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What Are the Options for Treatment of Bat Wings if You've Had a Mastectomy?

What Are the Options for Treatment of Bat Wings if You've Had a Mastectomy?

Doctor Answers (7)

Arm Lift Post Mastectomy

+2

This is an excellent question.   And the answer depends on what was done to your lymph nodes.  If you had just 1 or 2 lymph nodes removed (i.e. sentinel lymph node biopsy), then you are likely ok to consider an arm lift.   However, if you had a full axillary lymph node dissection and/or radiation to your axilla, I would not advise an arm lift.  Why? Because if your lymphatic drainage is suboptimal from your arm, you will be at significant risk for infection, seroma, exacerbation of lymphedema.   Please ask your breast surgeon to find out what was done during your cancer treatment.  Best of luck


Houston Plastic Surgeon
4.5 out of 5 stars 117 reviews

Brachioplasty after mastectomy

+2

Prior to consideration of a brachioplasty (batwing correction), be sure to check with your surgeon about the  status of the lymph nodes.   For patients that have had a lymph node dissection, or radiation to the axilla, brachioplasty is absolutely contra-indicated.  For patients that have had a sentinel node biopsy only, brachioplasty may be a consideration.  One of the most common symptoms after mastectomy is the redundant skin along the lateral (outer) part of the chest, immediately below the armpit.  This can often be treated by liposuction or direct removal of skin.  For patients that have redundant tissue in this area as well as excess skin of their arms, a combined procedure that includes correction of this area as well as the arms can produce very dramatic results.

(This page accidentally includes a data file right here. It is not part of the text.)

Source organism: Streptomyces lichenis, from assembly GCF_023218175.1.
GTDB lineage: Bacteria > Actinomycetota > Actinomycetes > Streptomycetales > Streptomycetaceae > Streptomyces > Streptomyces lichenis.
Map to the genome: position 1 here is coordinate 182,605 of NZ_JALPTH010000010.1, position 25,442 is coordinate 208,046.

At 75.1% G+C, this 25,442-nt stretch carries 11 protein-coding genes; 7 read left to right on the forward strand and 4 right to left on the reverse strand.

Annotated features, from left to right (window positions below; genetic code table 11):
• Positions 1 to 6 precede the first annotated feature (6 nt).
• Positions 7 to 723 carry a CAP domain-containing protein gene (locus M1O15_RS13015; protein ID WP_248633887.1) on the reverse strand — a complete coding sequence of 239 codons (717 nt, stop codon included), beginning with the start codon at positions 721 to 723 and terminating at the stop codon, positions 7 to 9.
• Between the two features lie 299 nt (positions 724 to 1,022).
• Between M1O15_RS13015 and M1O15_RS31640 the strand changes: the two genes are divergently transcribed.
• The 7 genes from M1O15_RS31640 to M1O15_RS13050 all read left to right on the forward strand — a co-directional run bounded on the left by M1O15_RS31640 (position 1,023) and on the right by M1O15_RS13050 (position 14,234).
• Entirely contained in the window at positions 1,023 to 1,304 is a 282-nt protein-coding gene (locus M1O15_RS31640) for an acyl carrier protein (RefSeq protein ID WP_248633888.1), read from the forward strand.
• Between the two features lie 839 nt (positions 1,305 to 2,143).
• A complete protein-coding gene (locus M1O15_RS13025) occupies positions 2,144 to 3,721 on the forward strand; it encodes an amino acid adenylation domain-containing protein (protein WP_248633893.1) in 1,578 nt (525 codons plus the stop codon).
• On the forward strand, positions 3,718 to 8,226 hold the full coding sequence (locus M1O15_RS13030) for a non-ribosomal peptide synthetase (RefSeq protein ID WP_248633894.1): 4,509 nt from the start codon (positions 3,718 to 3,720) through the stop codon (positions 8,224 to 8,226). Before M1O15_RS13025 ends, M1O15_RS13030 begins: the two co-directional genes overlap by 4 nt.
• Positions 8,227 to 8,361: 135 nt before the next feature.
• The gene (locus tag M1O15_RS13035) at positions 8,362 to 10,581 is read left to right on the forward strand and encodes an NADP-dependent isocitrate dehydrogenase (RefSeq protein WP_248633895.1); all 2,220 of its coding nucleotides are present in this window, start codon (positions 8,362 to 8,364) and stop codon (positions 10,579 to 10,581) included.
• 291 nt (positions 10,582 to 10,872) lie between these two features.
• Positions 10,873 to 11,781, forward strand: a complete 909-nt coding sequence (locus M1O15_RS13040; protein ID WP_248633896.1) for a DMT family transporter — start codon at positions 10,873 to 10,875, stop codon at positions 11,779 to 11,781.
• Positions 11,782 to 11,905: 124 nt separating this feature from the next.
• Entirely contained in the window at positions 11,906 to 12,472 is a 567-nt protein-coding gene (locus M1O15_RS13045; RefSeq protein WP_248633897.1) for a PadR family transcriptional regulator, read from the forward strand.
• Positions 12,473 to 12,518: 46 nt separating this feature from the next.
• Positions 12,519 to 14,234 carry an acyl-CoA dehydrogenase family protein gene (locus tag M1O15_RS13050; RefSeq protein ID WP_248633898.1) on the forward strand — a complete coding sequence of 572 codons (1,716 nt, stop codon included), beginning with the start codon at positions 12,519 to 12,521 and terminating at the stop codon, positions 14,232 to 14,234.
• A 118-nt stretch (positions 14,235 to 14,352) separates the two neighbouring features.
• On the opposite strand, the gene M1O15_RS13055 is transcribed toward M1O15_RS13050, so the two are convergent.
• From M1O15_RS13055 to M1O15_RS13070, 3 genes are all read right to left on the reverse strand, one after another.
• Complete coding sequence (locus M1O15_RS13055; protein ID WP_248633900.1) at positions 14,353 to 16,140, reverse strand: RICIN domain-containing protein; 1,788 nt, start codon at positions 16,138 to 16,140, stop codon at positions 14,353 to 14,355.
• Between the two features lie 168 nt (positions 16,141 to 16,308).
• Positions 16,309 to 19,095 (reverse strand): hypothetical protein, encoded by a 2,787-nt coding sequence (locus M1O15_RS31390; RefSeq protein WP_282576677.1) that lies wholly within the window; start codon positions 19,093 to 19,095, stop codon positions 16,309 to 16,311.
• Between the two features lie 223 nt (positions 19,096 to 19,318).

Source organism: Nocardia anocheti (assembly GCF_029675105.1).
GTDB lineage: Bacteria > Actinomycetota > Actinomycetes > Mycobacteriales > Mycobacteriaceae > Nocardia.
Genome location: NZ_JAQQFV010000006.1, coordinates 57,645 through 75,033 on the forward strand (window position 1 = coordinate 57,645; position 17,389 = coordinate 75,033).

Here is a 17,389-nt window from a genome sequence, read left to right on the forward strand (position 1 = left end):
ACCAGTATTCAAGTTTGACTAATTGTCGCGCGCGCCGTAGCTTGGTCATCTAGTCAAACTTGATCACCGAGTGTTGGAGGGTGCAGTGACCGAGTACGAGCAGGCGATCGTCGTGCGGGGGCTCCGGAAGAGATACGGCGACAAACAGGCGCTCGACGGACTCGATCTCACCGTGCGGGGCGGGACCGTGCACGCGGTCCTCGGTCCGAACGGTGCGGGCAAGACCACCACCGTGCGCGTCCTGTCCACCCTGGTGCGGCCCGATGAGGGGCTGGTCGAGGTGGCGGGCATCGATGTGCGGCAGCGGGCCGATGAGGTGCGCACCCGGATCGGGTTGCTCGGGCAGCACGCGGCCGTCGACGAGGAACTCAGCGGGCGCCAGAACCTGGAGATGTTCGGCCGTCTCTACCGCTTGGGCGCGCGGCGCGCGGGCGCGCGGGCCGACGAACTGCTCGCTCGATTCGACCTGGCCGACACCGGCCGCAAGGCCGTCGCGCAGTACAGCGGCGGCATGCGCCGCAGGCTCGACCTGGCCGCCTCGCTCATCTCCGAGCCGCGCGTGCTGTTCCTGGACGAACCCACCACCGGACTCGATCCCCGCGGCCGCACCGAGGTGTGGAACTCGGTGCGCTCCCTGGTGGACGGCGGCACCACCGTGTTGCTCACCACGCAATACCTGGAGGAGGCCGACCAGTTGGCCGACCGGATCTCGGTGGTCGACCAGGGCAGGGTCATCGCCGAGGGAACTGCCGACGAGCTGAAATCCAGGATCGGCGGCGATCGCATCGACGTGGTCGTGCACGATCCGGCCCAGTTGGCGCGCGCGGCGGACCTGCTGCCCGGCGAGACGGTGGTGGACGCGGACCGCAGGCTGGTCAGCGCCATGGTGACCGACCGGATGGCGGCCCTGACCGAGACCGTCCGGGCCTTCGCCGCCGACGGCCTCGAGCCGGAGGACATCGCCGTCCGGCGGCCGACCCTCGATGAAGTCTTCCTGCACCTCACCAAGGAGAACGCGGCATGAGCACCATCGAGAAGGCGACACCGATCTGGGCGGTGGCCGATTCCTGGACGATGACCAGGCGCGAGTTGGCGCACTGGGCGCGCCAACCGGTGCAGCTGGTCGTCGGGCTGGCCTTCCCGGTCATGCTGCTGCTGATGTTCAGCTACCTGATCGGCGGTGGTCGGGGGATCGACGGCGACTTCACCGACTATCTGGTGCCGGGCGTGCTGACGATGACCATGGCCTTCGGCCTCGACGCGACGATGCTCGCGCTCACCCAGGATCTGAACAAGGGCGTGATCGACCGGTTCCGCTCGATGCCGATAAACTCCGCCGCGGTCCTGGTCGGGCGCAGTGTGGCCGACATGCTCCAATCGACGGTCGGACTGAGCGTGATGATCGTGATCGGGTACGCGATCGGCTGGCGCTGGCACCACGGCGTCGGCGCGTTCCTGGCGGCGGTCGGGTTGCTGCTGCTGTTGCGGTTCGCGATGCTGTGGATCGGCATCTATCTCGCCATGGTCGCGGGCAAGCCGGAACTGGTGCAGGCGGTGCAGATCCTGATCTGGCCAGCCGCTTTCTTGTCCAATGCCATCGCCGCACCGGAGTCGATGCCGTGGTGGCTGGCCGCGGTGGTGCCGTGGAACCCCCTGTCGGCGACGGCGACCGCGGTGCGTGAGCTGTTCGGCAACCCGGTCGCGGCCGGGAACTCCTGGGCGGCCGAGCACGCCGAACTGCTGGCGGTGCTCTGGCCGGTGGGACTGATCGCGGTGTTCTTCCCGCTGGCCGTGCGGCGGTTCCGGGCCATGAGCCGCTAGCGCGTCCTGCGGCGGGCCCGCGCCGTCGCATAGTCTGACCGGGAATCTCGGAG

Glynn Bolitho, PhD, MD, FACS
San Diego Plastic Surgeon
5.0 out of 5 stars 7 reviews

Brachioplasty Surgery Post Mastectomy

+1

                  When post-mastectomy patients have excess upper arm skin it’s not unusual for them to request arm lift surgery. Redundant upper arm tissue can be especially noticeable following mastectomy and for this reason, patients are often eager to address this issue.

                  In the vast majority of post mastectomy patients, brachioplasty is an excellent surgical option. This procedure results in significant contour improvement and is associated with high satisfaction rates.

                  Unfortunately, if patients have had extensive axillary lymph node dissections, brachioplasty should be approached with caution. Under these circumstances, lymph node dissection can disrupt the lymphatic drainage of the arm and create scarring in this area. This can increase the potential for swelling, drainage, infection, wound breakdown and seroma formation. For this reason brachioplasty should be approached with caution following lymph node dissection.

                  If you’ve had a mastectomy and are considering arm lift surgery, consultation with a board certified plastic surgeon is appropriate. This surgeon should be able to make an appropriate recommendation based on your previous surgical procedure.